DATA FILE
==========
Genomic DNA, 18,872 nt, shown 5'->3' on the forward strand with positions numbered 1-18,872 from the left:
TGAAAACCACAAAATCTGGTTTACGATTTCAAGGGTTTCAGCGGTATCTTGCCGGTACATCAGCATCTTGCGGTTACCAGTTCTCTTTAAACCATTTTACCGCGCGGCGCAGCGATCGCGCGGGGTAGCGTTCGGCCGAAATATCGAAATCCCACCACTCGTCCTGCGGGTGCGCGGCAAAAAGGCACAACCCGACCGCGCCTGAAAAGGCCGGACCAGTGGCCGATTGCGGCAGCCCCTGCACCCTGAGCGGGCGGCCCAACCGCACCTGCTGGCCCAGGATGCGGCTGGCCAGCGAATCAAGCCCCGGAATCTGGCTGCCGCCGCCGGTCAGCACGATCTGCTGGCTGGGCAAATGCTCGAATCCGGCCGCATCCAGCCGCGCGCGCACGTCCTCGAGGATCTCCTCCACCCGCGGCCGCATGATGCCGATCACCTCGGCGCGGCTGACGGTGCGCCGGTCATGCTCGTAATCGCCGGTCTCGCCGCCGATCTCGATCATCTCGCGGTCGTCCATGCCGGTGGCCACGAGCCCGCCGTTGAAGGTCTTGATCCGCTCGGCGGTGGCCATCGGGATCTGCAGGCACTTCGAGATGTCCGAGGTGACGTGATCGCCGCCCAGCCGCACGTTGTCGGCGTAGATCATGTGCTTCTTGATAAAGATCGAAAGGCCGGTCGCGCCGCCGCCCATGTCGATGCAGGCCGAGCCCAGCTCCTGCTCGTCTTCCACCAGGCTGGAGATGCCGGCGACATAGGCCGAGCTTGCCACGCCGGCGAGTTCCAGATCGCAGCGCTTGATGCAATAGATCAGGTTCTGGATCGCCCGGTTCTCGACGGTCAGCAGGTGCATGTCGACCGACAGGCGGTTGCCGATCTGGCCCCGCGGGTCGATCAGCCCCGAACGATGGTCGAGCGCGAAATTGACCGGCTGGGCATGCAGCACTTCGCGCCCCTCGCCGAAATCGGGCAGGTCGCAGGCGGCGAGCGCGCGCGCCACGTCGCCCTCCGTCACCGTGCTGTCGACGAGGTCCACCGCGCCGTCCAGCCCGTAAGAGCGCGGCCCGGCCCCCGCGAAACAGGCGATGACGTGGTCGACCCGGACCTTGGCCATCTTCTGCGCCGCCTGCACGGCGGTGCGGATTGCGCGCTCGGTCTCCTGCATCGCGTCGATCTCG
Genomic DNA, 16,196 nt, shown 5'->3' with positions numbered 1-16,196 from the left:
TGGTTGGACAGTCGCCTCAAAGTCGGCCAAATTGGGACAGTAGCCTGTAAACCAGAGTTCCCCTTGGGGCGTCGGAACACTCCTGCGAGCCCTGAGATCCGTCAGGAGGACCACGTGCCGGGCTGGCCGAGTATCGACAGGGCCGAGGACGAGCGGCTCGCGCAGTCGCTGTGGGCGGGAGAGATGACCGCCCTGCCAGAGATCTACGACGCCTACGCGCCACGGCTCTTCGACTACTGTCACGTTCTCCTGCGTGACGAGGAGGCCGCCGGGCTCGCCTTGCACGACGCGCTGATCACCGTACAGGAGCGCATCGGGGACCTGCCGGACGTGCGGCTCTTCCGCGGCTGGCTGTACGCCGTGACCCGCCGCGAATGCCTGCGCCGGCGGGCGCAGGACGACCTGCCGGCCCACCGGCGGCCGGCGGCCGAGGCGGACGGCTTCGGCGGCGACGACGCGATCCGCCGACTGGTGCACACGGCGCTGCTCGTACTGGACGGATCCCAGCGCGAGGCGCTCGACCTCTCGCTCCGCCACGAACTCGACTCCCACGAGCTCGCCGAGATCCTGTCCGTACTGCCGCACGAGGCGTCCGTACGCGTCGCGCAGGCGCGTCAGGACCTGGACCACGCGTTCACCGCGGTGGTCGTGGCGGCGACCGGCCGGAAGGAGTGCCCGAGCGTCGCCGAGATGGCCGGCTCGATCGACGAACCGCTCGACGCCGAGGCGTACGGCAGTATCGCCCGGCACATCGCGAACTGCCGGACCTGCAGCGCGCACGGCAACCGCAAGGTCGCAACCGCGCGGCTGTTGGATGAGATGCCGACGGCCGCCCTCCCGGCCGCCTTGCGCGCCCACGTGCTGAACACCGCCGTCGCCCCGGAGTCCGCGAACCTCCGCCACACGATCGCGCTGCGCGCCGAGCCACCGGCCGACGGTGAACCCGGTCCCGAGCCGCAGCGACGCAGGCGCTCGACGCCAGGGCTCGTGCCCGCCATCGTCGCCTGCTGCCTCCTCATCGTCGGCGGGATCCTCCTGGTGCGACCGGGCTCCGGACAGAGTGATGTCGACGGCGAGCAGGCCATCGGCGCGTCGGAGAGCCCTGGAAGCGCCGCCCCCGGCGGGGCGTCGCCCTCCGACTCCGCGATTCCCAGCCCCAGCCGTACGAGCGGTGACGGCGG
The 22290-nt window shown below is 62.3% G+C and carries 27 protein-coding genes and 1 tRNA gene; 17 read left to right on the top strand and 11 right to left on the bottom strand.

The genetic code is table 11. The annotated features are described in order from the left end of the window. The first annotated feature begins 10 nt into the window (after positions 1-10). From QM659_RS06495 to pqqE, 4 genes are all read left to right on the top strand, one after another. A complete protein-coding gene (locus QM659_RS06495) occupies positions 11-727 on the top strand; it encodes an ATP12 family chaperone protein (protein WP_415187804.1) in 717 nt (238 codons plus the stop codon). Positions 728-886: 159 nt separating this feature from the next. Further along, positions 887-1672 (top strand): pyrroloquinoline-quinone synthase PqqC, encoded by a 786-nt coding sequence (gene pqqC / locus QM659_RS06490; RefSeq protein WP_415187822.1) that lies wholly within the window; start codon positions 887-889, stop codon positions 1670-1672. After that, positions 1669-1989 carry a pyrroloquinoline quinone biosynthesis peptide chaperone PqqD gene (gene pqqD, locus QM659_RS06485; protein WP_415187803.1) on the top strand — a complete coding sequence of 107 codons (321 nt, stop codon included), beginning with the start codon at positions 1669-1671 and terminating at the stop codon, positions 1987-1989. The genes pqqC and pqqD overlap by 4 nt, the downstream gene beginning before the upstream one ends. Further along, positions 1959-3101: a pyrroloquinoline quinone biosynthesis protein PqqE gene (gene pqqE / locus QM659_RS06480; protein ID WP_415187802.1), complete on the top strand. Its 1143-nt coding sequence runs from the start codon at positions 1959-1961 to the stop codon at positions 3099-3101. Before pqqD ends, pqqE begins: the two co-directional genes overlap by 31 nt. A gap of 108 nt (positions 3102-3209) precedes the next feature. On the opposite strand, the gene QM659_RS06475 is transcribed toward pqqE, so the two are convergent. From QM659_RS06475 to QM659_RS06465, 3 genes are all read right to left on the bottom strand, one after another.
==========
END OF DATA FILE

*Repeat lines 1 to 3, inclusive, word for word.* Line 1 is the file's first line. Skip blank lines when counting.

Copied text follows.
Genomic DNA, 18,872 nt, shown 5'->3' on the forward strand with positions numbered 1-18,872 from the left:
TGAAAACCACAAAATCTGGTTTACGATTTCAAGGGTTTCAGCGGTATCTTGCCGGTACATCAGCATCTTGCGGTTACCAGTTCTCTTTAAACCATTTTACCGCGCGGCGCAGCGATCGCGCGGGGTAGCGTTCGGCCGAAATATCGAAATCCCACCACTCGTCCTGCGGGTGCGCGGCAAAAAGGCACAACCCGACCGCGCCTGAAAAGGCCGGACCAGTGGCCGATTGCGGCAGCCCCTGCACCCTGAGCGGGCGGCCCAACCGCACCTGCTGGCCCAGGATGCGGCTGGCCAGCGAATCAAGCCCCGGAATCTGGCTGCCGCCGCCGGTCAGCACGATCTGCTGGCTGGGCAAATGCTCGAATCCGGCCGCATCCAGCCGCGCGCGCACGTCCTCGAGGATCTCCTCCACCCGCGGCCGCATGATGCCGATCACCTCGGCGCGGCTGACGGTGCGCCGGTCATGCTCGTAATCGCCGGTCTCGCCGCCGATCTCGATCATCTCGCGGTCGTCCATGCCGGTGGCCACGAGCCCGCCGTTGAAGGTCTTGATCCGCTCGGCGGTGGCCATCGGGATCTGCAGGCACTTCGAGATGTCCGAGGTGACGTGATCGCCGCCCAGCCGCACGTTGTCGGCGTAGATCATGTGCTTCTTGATAAAGATCGAAAGGCCGGTCGCGCCGCCGCCCATGTCGATGCAGGCCGAGCCCAGCTCCTGCTCGTCTTCCACCAGGCTGGAGATGCCGGCGACATAGGCCGAGCTTGCCACGCCGGCGAGTTCCAGATCGCAGCGCTTGATGCAATAGATCAGGTTCTGGATCGCCCGGTTCTCGACGGTCAGCAGGTGCATGTCGACCGACAGGCGGTTGCCGATCTGGCCCCGCGGGTCGATCAGCCCCGAACGATGGTCGAGCGCGAAATTGACCGGCTGGGCATGCAGCACTTCGCGCCCCTCGCCGAAATCGGGCAGGTCGCAGGCGGCGAGCGCGCGCGCCACGTCGCCCTCCGTCACCGTGCTGTCGACGAGGTCCACCGCGCCGTCCAGCCCGTAAGAGCGCGGCCCGGCCCCCGCGAAACAGGCGATGACGTGGTCGACCCGGACCTTGGCCATCTTCTGCGCCGCCTGCACGGCGGTGCGGATTGCGCGCTCGGTCTCCTGCATCGCGTCGATCTCG
Genomic DNA, 16,196 nt, shown 5'->3' with positions numbered 1-16,196 from the left: